Warner, Amla say youngsters must make optimum use of ICC U-19 World Cup
Dubai: Flamboyant Australia opener David Warner has advised all teenagers assembling in Queensland next month for the ninth edition of the ICC Under-19 cricket World Cup to make optimum use of the opportunity without compromising on the honour and respect they will be earning by representing their countries in a global event.
Warner, who played in the ICC U19 CWC 2006 in Sri Lanka and scored 91 runs at 30.33, said: “You know, it’s all about playing and winning, but a lot of it is the respect.
“You just need to respect the badge that’s on your head and that’s over your heart. You’ve got to wear it with pride. The respect you have for where you are, where you’ve come from, and who you’re representing.”
Along with ICC’s 10 Full members, the ICC U19 Cricket World Cup 2012, being supported by Events Queensland, will see six qualifiers – Afghanistan, Ireland, Namibia, Nepal, Papua New Guinea and Scotland – taking part in Brisbane, Townsville and the Sunshine Coast from 11-26 August.
Reflecting on his experience of playing at the ICC U19 CWC 2006, Warner said: “Obviously, it was a thrill for me to play for Australia and represent Australia at a young level in the ICC U19 CWC.
“I learnt a lot back then, stuff that I wouldn’t have known otherwise. The ICC U19 CWC is a finishing school for elite young cricketers coming through the ranks. If I knew then what I know now, then probably it would have helped even more.
“When I started back then, I think cricket was unbelievable. It was played at a level that I never would have thought cricket would have been at. I thoroughly enjoyed my time playing back then, and it made me more determined to play for Australia at the highest level.”
Warner said the ICC U19 CWC 2006 helped him re-organise his game and helped him become a better and more mature cricketer.
“It’s funny, I batted in the middle-order back then, and now I am opening the batting. I can see where I have come from in respect to changing my game to be the best I can,” he said, adding: “Everyone’s got to start somewhere, and for me it was batting in the middle-order and bowling a little bit of leg spin.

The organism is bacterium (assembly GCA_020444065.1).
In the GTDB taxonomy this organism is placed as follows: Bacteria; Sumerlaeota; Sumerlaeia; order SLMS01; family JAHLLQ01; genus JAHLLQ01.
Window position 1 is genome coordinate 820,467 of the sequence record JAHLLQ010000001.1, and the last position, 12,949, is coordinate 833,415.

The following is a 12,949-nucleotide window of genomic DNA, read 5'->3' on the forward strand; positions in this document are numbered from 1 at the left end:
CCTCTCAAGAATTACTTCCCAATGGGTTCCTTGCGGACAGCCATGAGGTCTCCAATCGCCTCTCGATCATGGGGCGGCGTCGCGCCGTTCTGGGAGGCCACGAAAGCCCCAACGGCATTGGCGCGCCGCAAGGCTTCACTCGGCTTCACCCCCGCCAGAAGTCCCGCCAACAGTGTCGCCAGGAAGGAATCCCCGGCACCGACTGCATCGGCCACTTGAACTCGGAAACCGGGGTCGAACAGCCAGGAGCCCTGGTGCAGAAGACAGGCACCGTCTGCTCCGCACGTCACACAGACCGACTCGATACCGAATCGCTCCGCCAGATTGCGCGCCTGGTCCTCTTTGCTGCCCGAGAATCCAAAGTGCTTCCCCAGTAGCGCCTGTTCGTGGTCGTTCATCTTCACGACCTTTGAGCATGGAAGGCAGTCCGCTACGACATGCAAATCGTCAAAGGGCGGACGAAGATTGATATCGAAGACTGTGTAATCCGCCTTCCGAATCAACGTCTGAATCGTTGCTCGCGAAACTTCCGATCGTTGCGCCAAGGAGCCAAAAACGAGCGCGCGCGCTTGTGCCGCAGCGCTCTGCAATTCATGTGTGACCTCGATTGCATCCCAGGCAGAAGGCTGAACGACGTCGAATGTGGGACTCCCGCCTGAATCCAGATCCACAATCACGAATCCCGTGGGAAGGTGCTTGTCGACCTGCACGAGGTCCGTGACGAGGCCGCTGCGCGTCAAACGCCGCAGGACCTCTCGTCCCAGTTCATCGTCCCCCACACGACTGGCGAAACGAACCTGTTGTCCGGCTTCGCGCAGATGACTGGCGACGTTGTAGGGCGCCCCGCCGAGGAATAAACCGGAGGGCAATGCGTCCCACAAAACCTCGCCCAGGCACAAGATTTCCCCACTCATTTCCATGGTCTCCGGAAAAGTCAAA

“As a player, I think I’ve matured into a better person and a better team player – not saying that I wasn’t a good team player, but you learn how to actually play the game as an individual and as a team player. I also think you become more knowledgeable about the game.”
Warner said players appearing in Queensland next month must back themselves to return to Australia for the ICC Cricket World Cup 2015.
“I think each individual who will be appearing in the ICC U19 CWC 2012 needs to have goals of returning here for the ICC Cricket World Cup 2015, because if you are good enough to be where you are today, you have to be good enough to be in that squad and that environment in 2015,” he said.
“So, if they keep backing themselves, scoring runs, taking wickets, et cetera, they could have a good ride in.”
South Africa batsman Hashim Amla echoed Warner’s views and advised the players to enjoy their time in Australia and try to cash in on the opportunity: “Enjoy every moment as you are incredibly privileged to have the opportunity to play the game that you love and try to make the most of it.
“The ICC U19 CWC is very important as it teaches you invaluable cricket and life lessons which go a long way as you try to build your career,” said Amla, who became the first South Africa batsman to score a triple century while scoring 311 not out against England at The Oval on 22 July 2012.
Amla played in the ICC U19 CWC 2000 in New Zealand and scored 191 runs in eight matches, including 29 off 34 balls in the final against Australia, which Cameron White’s side won by seven wickets.
Reflecting on the final against Australia, Amla said: “It was a tough match for us, Australia are never an easy team to play against, at any level. Cameron White had a fantastic tournament for Australia, it was a bitter pill to swallow losing in the final, but I think our squad learnt a lot from the experience.”
Remembering his experience of playing in the ICC U19 CWC, Amla said: “I remember being very excited to visit New Zealand, it was a fantastic opportunity to see another country while being able to play cricket. It was a tough tournament, the playing field was very competitive but I thoroughly enjoyed it.
“The ICC U19 CWC is a great platform to launch your international career. Look at Wayne Parnell who had a great tournament for South Africa at the event in 2008 and a year later, he was making his international debut. The challenge for the youngsters is how they manage themselves after they have made their debuts at such an early age.”
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